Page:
On the Anniversary of Hurricane Katrina :: New Orleans Will Always Be Home

New Orleans was and will forever be my home. No matter where in the world I may be living, New Orleans will be my home. Some of my closest friends live there. The first house I ever bought was in New Orleans. That’s where I belong. I love New Orleans.

On August 13, 2005, the National Hurricane Advisory Center issued the first advisory for the season’s 11th tropical storm. On August 28, Hurricane Katrina reached a Category 5 status.

Back in 2005, I was living with my parents and brother in Madison, MS. If you draw a line through the state, we would be near the line. My brother received a full scholarship to a few universities, one being the University of New Orleans. 

August 29, 2005 was a warm, clear day. It was sunny with a slight breeze.  The day Hurricane Katrina hit was a pleasant one. Even in central Mississippi, we were bracing for a hit.  All of the local schools were shut down in preparation. My family and I kept checking the weather for updates. The highways were full of evacuees. The stores were empty of supplies.

On television, we watched people evacuate from New Orleans. We saw worried parents go pick up their students in the Big Easy. Tulane University called my dad to ask if he could help them relocate some of their students.

The night Hurricane Katrina was to make landfall, everyone felt uneasy.  So many people decided to stay instead of evacuating but this storm felt different. The electricity in Madison went out so we could not get our updates from the news television channel. (Guys, it was 2005.) We listened to the radio. I sighed a huge sigh of relief when the radio announced that the storm had turned and become weaker. It was now a Category 3. I was still concerned. I had no idea how hard it would be.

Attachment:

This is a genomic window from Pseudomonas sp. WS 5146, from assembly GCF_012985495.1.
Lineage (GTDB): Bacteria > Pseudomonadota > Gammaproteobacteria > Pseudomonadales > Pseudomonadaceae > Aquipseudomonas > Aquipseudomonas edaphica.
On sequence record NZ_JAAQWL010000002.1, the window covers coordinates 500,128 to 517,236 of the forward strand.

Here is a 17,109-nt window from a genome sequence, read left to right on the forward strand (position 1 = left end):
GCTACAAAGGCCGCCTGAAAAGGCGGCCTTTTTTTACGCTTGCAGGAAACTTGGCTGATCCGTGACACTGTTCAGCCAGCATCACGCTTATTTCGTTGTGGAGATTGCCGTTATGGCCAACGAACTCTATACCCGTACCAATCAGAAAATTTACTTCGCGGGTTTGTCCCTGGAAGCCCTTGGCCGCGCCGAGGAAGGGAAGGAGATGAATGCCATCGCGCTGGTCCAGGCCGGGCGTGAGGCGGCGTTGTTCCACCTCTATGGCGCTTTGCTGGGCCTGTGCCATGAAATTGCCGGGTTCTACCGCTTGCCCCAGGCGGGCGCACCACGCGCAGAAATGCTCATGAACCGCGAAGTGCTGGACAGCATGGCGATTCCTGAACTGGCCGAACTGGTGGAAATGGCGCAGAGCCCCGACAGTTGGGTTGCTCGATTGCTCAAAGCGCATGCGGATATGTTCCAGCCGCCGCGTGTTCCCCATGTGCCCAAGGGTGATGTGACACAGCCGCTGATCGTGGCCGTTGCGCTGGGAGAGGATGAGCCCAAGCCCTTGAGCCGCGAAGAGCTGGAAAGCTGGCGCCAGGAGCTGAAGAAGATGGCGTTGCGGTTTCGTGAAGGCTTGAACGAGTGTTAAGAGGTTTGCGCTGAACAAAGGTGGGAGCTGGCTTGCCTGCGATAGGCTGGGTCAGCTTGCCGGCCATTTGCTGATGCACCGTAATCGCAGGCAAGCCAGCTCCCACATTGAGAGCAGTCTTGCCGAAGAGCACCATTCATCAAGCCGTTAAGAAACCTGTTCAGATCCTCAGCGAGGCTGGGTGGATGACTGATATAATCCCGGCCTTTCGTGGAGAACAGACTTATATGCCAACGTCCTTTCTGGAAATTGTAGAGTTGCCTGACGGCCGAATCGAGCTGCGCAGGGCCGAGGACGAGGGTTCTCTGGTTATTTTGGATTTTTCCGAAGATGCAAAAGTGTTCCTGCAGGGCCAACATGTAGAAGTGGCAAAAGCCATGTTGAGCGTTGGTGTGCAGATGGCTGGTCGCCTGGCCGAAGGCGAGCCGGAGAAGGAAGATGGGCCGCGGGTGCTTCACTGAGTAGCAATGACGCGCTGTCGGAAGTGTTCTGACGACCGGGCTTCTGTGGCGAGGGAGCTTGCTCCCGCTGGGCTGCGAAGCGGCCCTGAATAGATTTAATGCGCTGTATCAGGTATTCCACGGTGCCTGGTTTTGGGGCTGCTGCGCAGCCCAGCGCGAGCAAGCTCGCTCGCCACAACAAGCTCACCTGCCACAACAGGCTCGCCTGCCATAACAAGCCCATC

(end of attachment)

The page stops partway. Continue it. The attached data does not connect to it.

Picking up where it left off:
The next morning, my family and I rushed to the car to listen to the radio.  We had endless announcements that everywhere nearby was out of water and gas. Our mayor gave a speech.  Then the Mississippi Governor spoke and said southern Mississippi was devastated. More than 60% of single-family dwellings were destroyed or inhabitable in the southern half of Mississippi.  

The news said that New Orleans was flooded. Eighty percent of the city flooded. We were told the levees did not hold and some of the city’s pumps had failed or were not working. They were getting images from the International Space Station showing the devastation. Most of the 350 miles of levees survived the storm. In fact, the levees were built to withstand a Category 3 storm. However, nearly all of the levees that were breached were compromised before the storm due to construction failures.  

We drove to the mall where we watched the evacuations in horror. This was the United States. How could our American citizens be in this position? I was waiting for a huge rescue effort. There were people stranded on roofs waving at the news helicopters for help. The Cajun Navy, a group of concerned Louisiana citizens with boats, organized and began rescuing citizens.

The news showed images of children and the elderly stranded. Some at the Superdome and some at their homes. I can’t imagine what they saw in the water. They showed people stealing televisions. The news showed a former president’s wife saying, “And so many of the people in the arena here, you know, were underprivileged anyway, so this is working very well for them.”

It was such a heart-wrenching disaster.  I wanted to help but I didn’t know how. Those were/are my people but I felt so helpless.

Hurricane Katrina caused more than $125 billion in damages and took the lives of 1,836 people.


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